Amidst the tragedy of the terrorist attacks, all French cultural institutions were shut down, as was the photography fair Paris Photo, located in the historic Grand Palais. As participants soberly tempered their business losses alongside the loss of human life, previous exhibitions in the Grand Palais were likely far from their minds. But the 28-foot tall, 265-ton Arctic iceberg that the fashion brand Chanel had erected at the same site as a slick runway for Fashion Week in 2010 looks different now, refracted through Ice Watch Paris. The pathos of Eliasson and the decadence of Lagerfeld mark different poles on the spectrum of artistic creativity, but both are significant episodes in the increasingly atmospheric aesthetics of climate change.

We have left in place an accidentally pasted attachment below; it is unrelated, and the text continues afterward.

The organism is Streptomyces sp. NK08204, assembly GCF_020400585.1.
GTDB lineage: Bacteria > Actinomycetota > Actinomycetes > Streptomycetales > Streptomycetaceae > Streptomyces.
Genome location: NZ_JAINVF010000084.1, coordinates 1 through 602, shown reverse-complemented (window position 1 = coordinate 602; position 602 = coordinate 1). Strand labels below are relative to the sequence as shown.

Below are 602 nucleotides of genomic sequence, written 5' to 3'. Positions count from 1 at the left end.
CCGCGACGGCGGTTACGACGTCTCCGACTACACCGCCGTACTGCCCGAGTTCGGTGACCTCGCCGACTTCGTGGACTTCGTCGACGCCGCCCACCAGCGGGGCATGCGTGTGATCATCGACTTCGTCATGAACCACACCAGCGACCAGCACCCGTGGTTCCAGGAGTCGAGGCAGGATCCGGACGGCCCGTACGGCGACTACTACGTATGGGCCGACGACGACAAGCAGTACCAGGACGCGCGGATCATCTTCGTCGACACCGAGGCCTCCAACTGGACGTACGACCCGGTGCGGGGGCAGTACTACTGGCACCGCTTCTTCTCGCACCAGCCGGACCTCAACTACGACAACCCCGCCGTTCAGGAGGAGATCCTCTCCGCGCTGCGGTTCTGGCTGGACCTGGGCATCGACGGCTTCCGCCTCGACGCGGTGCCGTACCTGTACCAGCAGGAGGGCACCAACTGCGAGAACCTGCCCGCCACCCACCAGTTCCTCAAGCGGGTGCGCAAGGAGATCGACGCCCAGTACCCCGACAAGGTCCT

Viewing these two Parisian installations of icebergs, as different as they are, on the same page is a model for how we might juxtapose the November 2015 attacks with Ice Watch Paris
. A great challenge of art, which climate activist art feels acutely, is taking what is large and dispersed and rendering it on a scale that a single human can make sense of. The collisions of circumstance have brought climate change and terrorism together in the relatable social space of loss, collisions that threaten to multiply in the future
. For a historic moment in Paris, human tears mix with the tears of the glacier.